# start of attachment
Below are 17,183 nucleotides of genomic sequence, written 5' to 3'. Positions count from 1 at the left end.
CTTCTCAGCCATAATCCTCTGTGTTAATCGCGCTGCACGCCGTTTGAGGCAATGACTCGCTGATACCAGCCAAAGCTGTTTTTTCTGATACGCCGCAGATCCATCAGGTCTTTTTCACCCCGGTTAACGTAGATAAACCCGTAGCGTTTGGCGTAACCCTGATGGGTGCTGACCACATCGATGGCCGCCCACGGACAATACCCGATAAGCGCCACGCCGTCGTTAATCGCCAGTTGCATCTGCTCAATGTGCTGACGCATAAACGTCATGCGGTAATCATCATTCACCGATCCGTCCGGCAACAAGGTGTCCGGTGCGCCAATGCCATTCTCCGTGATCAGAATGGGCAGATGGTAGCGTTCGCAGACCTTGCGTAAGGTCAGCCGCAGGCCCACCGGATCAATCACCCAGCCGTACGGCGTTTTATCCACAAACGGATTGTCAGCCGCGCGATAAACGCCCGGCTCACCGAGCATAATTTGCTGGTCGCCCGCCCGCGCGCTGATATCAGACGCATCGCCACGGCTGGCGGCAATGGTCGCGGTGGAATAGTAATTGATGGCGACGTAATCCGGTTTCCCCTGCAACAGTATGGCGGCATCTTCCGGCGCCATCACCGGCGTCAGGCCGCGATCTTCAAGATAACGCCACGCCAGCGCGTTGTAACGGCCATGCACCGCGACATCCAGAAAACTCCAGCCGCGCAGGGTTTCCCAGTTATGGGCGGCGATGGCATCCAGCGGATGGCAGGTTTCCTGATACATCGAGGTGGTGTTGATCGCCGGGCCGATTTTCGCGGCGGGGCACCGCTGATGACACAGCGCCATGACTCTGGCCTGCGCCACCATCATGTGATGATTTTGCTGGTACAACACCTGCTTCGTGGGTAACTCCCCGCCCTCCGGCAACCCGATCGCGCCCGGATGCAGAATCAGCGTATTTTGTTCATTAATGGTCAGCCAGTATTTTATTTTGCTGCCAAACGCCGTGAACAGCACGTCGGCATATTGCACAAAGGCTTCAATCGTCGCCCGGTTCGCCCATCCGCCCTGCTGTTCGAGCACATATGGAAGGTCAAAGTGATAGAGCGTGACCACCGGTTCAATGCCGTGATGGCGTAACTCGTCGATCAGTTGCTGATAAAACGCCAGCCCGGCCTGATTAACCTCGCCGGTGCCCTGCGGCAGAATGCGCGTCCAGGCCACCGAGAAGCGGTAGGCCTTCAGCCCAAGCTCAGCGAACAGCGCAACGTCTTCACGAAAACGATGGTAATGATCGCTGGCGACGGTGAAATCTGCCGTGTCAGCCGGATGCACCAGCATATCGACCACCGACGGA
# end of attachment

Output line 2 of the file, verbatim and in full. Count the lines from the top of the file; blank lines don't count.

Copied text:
CTTCTCAGCCATAATCCTCTGTGTTAATCGCGCTGCACGCCGTTTGAGGCAATGACTCGCTGATACCAGCCAAAGCTGTTTTTTCTGATACGCCGCAGATCCATCAGGTCTTTTTCACCCCGGTTAACGTAGATAAACCCGTAGCGTTTGGCGTAACCCTGATGGGTGCTGACCACATCGATGGCCGCCCACGGACAATACCCGATAAGCGCCACGCCGTCGTTAATCGCCAGTTGCATCTGCTCAATGTGCTGACGCATAAACGTCATGCGGTAATCATCATTCACCGATCCGTCCGGCAACAAGGTGTCCGGTGCGCCAATGCCATTCTCCGTGATCAGAATGGGCAGATGGTAGCGTTCGCAGACCTTGCGTAAGGTCAGCCGCAGGCCCACCGGATCAATCACCCAGCCGTACGGCGTTTTATCCACAAACGGATTGTCAGCCGCGCGATAAACGCCCGGCTCACCGAGCATAATTTGCTGGTCGCCCGCCCGCGCGCTGATATCAGACGCATCGCCACGGCTGGCGGCAATGGTCGCGGTGGAATAGTAATTGATGGCGACGTAATCCGGTTTCCCCTGCAACAGTATGGCGGCATCTTCCGGCGCCATCACCGGCGTCAGGCCGCGATCTTCAAGATAACGCCACGCCAGCGCGTTGTAACGGCCATGCACCGCGACATCCAGAAAACTCCAGCCGCGCAGGGTTTCCCAGTTATGGGCGGCGATGGCATCCAGCGGATGGCAGGTTTCCTGATACATCGAGGTGGTGTTGATCGCCGGGCCGATTTTCGCGGCGGGGCACCGCTGATGACACAGCGCCATGACTCTGGCCTGCGCCACCATCATGTGATGATTTTGCTGGTACAACACCTGCTTCGTGGGTAACTCCCCGCCCTCCGGCAACCCGATCGCGCCCGGATGCAGAATCAGCGTATTTTGTTCATTAATGGTCAGCCAGTATTTTATTTTGCTGCCAAACGCCGTGAACAGCACGTCGGCATATTGCACAAAGGCTTCAATCGTCGCCCGGTTCGCCCATCCGCCCTGCTGTTCGAGCACATATGGAAGGTCAAAGTGATAGAGCGTGACCACCGGTTCAATGCCGTGATGGCGTAACTCGTCGATCAGTTGCTGATAAAACGCCAGCCCGGCCTGATTAACCTCGCCGGTGCCCTGCGGCAGAATGCGCGTCCAGGCCACCGAGAAGCGGTAGGCCTTCAGCCCAAGCTCAGCGAACAGCGCAACGTCTTCACGAAAACGATGGTAATGATCGCTGGCGACGGTGAAATCTGCCGTGTCAGCCGGATGCACCAGCATATCGACCACCGACGGA